ANKARA (AA) – In a historic first, a Chinese probe made a successful moon landing and started to collect moon samples, state-run media reported.
The lander-ascender combination of China's Chang'e-5 lunar probe successfully landed in the huge volcanic plain Oceanus Procellarum, or "Ocean of Storms," on the near side of the moon on Tuesday evening, Global Times quoted China's National Space Administration as announcing.
While landing, the probe’s camera also took a picture of the landing area.
The probe landed on the moon eight days after lifting off from South China's Hainan Province on Nov. 24.
The development was China's third successful landing on the Earth's natural satellite, following the Chang'e-3 probe on Dec. 14, 2013, and a historic first landing on the far side of the moon by the Chang'e-4 probe on Jan. 2, 2019, according to state-run media.
The landing site, scientists believe, contains rocks and soil that are 3.2 to 4 billion years old. It has never been visited either by a probe or human, and is believed to fill an important gap for scientists to better understand the moon's volcanic nature.
"Sample collection on a celestial body normally combines the scoop and the drill, since the materials on the surface are usually too complicated to analyze because of all kinds of space weathering effects, and it is the soil and rocks underground that are most valuable for studying," Global Times quoted Wang Yanan, mission developer China Aerospace Science and Technology Corporation, as saying.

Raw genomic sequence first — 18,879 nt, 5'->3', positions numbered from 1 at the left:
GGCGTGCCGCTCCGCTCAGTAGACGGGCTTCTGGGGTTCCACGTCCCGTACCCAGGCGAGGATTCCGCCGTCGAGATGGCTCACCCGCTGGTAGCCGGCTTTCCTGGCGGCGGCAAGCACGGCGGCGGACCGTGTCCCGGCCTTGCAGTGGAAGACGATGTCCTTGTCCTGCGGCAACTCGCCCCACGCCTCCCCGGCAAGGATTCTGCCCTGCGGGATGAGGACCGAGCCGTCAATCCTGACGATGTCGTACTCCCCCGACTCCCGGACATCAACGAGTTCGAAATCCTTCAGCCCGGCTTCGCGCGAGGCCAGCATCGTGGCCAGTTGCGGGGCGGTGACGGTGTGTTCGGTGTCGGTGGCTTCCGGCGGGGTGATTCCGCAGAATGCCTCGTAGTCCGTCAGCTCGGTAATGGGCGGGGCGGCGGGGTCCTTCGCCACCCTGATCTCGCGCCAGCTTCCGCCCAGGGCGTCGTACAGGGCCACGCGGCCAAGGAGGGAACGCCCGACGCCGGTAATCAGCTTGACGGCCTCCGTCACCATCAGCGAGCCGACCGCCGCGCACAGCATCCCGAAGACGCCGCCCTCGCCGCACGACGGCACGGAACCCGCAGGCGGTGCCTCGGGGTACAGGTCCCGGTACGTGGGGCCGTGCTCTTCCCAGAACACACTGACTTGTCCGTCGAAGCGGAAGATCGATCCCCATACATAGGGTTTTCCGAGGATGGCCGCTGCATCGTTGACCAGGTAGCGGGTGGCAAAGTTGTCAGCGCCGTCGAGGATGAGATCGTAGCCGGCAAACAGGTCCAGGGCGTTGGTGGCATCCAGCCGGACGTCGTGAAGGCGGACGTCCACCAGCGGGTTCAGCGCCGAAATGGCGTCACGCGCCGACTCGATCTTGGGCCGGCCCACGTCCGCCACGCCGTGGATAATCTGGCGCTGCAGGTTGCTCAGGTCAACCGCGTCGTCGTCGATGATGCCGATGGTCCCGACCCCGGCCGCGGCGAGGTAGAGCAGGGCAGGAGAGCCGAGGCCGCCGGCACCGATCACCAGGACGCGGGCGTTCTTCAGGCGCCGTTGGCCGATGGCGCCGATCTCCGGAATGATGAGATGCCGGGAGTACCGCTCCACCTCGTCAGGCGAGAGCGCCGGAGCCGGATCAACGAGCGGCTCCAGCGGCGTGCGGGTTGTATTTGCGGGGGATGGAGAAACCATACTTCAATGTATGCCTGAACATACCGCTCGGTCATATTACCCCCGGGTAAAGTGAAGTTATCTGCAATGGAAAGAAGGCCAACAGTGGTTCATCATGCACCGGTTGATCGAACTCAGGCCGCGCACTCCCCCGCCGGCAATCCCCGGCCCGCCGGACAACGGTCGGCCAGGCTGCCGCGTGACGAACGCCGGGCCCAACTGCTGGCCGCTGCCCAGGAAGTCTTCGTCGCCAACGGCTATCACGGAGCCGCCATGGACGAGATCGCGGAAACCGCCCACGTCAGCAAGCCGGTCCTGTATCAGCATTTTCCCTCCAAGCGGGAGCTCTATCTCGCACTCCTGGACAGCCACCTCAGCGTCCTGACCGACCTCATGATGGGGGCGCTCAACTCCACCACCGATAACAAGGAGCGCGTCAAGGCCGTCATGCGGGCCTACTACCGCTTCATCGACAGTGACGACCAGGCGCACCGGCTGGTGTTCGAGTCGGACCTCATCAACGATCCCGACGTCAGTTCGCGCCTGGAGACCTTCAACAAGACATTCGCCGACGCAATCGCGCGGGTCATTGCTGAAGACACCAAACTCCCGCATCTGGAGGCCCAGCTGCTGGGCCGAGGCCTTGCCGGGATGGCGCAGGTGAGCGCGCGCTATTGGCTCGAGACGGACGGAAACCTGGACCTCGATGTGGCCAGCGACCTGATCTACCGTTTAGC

The improved drilling system has realized a 70% success rate for the collection of integral samples, he added.
Following the soft landing, the probe's ascender will take off from the moon’s surface, in another first for China. It will later rendezvous and dock with the orbital module at the lunar orbit some 380,000 kilometers (236,000 miles) away from Earth, which has never been done before. The re-entry capsule will then return the lunar material to the preset landing site in North China's Inner Mongolia Autonomous Region for further study and research, according to Global Times.
*Writing by Islamuddin Sajid